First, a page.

An exclusive chat with Paula Hawkins on The Girl on the Train
Zimbawe-born British author Paula Hawkins went from working as a business reporter for The Times to writing romantic comedy fiction under the pseudonym Amy Silver, before penning the best-selling novel The Girl on the Train (2015), which went to become a film directed by Tate Taylor. The story follows an alcoholic divorcée (played by Emily Blunt in the film) while addressing matters of domestic violence in urban society. In an exclusive chat, Paula spoke about writing more novels centred around women, and handling dark emotions in her stories.
How real was the experience of writing this story, in that particular time and space of your career?
Well, it took me about a year to write. I had been thinking about Rachael, my protagonist, for quite some time, and her voice came to me eventually. I wasn’t doing anything else at that point in time.
Tell us about the dark emotions at play in the story.
The story speaks about a traumatic experience, and bringing that out is emotionally draining, as you have to speak of what it must feel like for the character, deep inside. And certainly, there is something therapeutic when it comes to writing about such experiences, as you try and work out those feelings of coming out of such a situation.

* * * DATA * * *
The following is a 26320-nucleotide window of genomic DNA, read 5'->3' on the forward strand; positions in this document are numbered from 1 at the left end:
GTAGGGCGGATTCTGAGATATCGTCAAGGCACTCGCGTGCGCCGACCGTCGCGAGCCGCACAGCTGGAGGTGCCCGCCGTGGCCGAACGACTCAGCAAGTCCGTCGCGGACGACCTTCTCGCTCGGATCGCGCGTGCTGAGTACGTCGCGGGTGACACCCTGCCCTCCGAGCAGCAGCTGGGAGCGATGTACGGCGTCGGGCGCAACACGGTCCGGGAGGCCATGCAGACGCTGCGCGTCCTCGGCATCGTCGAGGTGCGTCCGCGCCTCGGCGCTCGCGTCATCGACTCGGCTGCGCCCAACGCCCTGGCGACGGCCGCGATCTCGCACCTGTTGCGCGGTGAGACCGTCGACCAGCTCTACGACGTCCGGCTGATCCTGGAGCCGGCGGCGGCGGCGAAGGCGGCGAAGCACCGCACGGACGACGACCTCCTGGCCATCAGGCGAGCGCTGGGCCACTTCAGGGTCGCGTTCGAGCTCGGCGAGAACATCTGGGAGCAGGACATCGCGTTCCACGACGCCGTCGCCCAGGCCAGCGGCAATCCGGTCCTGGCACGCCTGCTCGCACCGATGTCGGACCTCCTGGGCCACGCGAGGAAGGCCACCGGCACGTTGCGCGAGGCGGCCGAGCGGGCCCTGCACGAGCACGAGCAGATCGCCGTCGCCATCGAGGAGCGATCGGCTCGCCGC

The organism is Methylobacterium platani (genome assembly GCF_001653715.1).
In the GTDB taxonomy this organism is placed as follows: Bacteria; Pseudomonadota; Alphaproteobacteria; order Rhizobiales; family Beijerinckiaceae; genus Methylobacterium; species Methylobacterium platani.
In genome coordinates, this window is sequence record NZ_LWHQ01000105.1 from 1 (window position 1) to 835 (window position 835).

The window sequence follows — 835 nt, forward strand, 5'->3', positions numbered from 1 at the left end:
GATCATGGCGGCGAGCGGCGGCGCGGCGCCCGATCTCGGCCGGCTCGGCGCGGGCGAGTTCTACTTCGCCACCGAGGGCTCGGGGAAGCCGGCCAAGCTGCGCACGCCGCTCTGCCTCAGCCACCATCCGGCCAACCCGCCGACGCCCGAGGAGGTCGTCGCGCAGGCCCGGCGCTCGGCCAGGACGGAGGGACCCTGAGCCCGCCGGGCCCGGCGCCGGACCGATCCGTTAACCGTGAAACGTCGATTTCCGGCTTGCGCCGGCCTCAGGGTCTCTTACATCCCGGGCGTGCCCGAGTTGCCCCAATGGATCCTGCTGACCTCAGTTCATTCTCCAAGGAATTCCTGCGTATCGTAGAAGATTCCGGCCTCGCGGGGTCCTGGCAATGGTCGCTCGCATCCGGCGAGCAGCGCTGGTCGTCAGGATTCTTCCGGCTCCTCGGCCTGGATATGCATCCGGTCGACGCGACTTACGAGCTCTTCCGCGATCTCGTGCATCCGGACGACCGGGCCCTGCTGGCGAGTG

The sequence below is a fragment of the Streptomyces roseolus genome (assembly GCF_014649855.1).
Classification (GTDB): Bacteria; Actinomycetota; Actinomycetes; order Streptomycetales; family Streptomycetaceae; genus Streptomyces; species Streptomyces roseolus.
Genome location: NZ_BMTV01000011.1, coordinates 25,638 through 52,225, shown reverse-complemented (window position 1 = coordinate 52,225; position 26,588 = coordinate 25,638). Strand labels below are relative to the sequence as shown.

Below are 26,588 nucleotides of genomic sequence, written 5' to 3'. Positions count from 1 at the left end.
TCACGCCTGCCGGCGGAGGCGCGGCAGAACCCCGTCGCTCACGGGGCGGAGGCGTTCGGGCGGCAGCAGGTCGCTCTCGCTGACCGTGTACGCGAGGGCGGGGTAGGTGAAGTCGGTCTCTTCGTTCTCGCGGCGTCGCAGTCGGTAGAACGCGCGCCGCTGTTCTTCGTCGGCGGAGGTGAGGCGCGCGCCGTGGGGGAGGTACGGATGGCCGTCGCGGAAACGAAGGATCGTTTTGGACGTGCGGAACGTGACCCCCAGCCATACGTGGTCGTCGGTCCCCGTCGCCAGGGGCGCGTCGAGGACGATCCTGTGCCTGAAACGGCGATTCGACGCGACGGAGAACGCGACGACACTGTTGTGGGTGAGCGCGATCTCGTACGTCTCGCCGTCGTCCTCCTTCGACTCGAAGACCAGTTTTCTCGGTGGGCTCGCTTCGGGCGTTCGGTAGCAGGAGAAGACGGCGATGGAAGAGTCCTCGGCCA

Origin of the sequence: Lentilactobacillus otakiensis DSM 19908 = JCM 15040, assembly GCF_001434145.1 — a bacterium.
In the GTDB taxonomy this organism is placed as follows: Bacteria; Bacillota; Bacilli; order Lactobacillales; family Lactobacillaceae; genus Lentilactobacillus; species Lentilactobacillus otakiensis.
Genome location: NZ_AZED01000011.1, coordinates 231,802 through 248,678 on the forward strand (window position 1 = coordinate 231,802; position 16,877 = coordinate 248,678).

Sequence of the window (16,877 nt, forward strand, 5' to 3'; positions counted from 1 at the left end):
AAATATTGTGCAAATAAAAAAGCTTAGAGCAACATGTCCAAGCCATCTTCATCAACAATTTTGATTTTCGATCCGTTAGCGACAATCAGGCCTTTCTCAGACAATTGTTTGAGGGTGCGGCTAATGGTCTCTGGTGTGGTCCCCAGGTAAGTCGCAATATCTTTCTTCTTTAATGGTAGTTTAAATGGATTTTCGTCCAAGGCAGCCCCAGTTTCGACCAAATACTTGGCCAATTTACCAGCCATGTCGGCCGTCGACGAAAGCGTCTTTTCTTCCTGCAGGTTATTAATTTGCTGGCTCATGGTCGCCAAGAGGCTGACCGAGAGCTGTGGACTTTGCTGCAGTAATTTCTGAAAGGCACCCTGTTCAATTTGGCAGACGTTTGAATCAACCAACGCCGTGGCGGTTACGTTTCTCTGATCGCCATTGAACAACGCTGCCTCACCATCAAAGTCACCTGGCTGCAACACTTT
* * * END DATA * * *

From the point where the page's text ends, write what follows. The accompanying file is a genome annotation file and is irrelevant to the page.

How did you make the shift from journalist to full-time writer?
I was a journalist for a few years, mostly writing on finance. And I had came across an opportunity offered by a publisher to write a romantic novel. Obviously, there are a lot of things about journalism that are very useful for the novelist — in terms of the way you write, how you serve people, and how you sift people, and kind of figure out what they’re telling you or what they’re not telling you. So there are plenty of skills that you can take from journalism, which can be very helpful for a novelist. At that time, I had written four books — all romantic comedy, which was actually very good training for me, before I sat down to write The Girl on the Train.
Did you enjoy being a journalist?
Yes, it was interesting, and it’s fun to be in a news room. I travelled a fair bit and got to meet lots of new people. It definitely helped me a lot, but I don’t think I have the right temperament to be a journalist.
What would you like to write about next?
I write about women, and I’d like to write more in the same space — about women in society, their talents and roles that women play. My next novel will be about that. Also, I want it to be about a very dark subject. I’m still planning the next one.
And what about the genres you’d like to explore?
Well, I definitely won’t be getting back to romantic comedy!
How important, would you say, is the making of a film to determine a novel’s ultimate success?
The movie The Girl on the Train had the kind of commercial success that I could never dream would ever happen — that was surprising for me. I’ve been incredibly lucky to have that!
How do you respond to negative criticism?
It is difficult and a very uncomfortable experience. Sometimes I accept or I ignore them. But it can be hard and depressing!
Is there any other book that you’d pick up for a movie remake?
I have always wanted someone to make a movie out of The Secret History by Donna Tartt. I think a few people have tried, but nobody has made that movie yet.
The Girl on The Train airs on October 1 at 1 pm & 9 pm on Sony Le PLEX HD